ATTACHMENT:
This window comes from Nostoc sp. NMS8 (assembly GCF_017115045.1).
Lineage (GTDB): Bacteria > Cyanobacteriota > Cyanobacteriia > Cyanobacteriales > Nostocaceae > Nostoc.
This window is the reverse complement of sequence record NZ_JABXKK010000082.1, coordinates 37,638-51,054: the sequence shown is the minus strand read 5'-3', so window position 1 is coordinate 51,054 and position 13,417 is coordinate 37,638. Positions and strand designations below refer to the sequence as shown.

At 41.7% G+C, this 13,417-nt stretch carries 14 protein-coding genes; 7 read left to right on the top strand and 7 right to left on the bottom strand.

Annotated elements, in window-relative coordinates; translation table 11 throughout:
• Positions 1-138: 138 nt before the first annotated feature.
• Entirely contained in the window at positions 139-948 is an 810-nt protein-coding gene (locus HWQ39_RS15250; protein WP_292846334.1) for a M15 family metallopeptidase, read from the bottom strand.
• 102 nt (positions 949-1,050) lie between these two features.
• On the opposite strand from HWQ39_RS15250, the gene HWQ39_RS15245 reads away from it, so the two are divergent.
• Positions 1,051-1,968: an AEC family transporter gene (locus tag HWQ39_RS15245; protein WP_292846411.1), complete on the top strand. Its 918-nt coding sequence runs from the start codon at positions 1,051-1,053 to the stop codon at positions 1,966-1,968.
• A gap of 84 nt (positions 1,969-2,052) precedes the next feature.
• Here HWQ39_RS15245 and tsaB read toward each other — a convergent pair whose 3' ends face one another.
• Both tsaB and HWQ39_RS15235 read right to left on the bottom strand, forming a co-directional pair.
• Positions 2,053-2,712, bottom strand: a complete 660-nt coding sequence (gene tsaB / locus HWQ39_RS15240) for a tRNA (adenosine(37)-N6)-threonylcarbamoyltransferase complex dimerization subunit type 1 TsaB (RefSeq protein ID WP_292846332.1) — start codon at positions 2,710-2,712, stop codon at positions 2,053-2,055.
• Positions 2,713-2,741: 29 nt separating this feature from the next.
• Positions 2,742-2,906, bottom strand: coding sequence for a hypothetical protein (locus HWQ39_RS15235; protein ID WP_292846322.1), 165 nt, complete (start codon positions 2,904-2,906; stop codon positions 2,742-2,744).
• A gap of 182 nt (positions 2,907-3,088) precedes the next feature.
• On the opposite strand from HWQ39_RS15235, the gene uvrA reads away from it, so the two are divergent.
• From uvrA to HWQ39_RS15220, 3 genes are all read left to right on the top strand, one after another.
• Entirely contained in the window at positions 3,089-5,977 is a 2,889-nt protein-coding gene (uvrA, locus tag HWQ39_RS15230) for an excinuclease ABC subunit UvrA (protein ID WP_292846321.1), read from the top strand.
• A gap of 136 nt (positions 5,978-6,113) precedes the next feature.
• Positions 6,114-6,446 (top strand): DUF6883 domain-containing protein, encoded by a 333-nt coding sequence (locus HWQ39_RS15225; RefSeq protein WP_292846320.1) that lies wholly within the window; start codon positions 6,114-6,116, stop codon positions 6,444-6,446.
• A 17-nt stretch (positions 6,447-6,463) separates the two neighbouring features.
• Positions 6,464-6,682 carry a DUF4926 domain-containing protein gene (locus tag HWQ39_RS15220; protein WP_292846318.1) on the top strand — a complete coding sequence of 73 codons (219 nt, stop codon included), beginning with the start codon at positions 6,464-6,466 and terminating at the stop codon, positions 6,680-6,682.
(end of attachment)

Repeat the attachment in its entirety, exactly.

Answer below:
This window comes from Nostoc sp. NMS8 (assembly GCF_017115045.1).
Lineage (GTDB): Bacteria > Cyanobacteriota > Cyanobacteriia > Cyanobacteriales > Nostocaceae > Nostoc.
This window is the reverse complement of sequence record NZ_JABXKK010000082.1, coordinates 37,638-51,054: the sequence shown is the minus strand read 5'-3', so window position 1 is coordinate 51,054 and position 13,417 is coordinate 37,638. Positions and strand designations below refer to the sequence as shown.

At 41.7% G+C, this 13,417-nt stretch carries 14 protein-coding genes; 7 read left to right on the top strand and 7 right to left on the bottom strand.

Annotated elements, in window-relative coordinates; translation table 11 throughout:
• Positions 1-138: 138 nt before the first annotated feature.
• Entirely contained in the window at positions 139-948 is an 810-nt protein-coding gene (locus HWQ39_RS15250; protein WP_292846334.1) for a M15 family metallopeptidase, read from the bottom strand.
• 102 nt (positions 949-1,050) lie between these two features.
• On the opposite strand from HWQ39_RS15250, the gene HWQ39_RS15245 reads away from it, so the two are divergent.
• Positions 1,051-1,968: an AEC family transporter gene (locus tag HWQ39_RS15245; protein WP_292846411.1), complete on the top strand. Its 918-nt coding sequence runs from the start codon at positions 1,051-1,053 to the stop codon at positions 1,966-1,968.
• A gap of 84 nt (positions 1,969-2,052) precedes the next feature.
• Here HWQ39_RS15245 and tsaB read toward each other — a convergent pair whose 3' ends face one another.
• Both tsaB and HWQ39_RS15235 read right to left on the bottom strand, forming a co-directional pair.
• Positions 2,053-2,712, bottom strand: a complete 660-nt coding sequence (gene tsaB / locus HWQ39_RS15240) for a tRNA (adenosine(37)-N6)-threonylcarbamoyltransferase complex dimerization subunit type 1 TsaB (RefSeq protein ID WP_292846332.1) — start codon at positions 2,710-2,712, stop codon at positions 2,053-2,055.
• Positions 2,713-2,741: 29 nt separating this feature from the next.
• Positions 2,742-2,906, bottom strand: coding sequence for a hypothetical protein (locus HWQ39_RS15235; protein ID WP_292846322.1), 165 nt, complete (start codon positions 2,904-2,906; stop codon positions 2,742-2,744).
• A gap of 182 nt (positions 2,907-3,088) precedes the next feature.
• On the opposite strand from HWQ39_RS15235, the gene uvrA reads away from it, so the two are divergent.
• From uvrA to HWQ39_RS15220, 3 genes are all read left to right on the top strand, one after another.
• Entirely contained in the window at positions 3,089-5,977 is a 2,889-nt protein-coding gene (uvrA, locus tag HWQ39_RS15230) for an excinuclease ABC subunit UvrA (protein ID WP_292846321.1), read from the top strand.
• A gap of 136 nt (positions 5,978-6,113) precedes the next feature.
• Positions 6,114-6,446 (top strand): DUF6883 domain-containing protein, encoded by a 333-nt coding sequence (locus HWQ39_RS15225; RefSeq protein WP_292846320.1) that lies wholly within the window; start codon positions 6,114-6,116, stop codon positions 6,444-6,446.
• A 17-nt stretch (positions 6,447-6,463) separates the two neighbouring features.
• Positions 6,464-6,682 carry a DUF4926 domain-containing protein gene (locus tag HWQ39_RS15220; protein WP_292846318.1) on the top strand — a complete coding sequence of 73 codons (219 nt, stop codon included), beginning with the start codon at positions 6,464-6,466 and terminating at the stop codon, positions 6,680-6,682.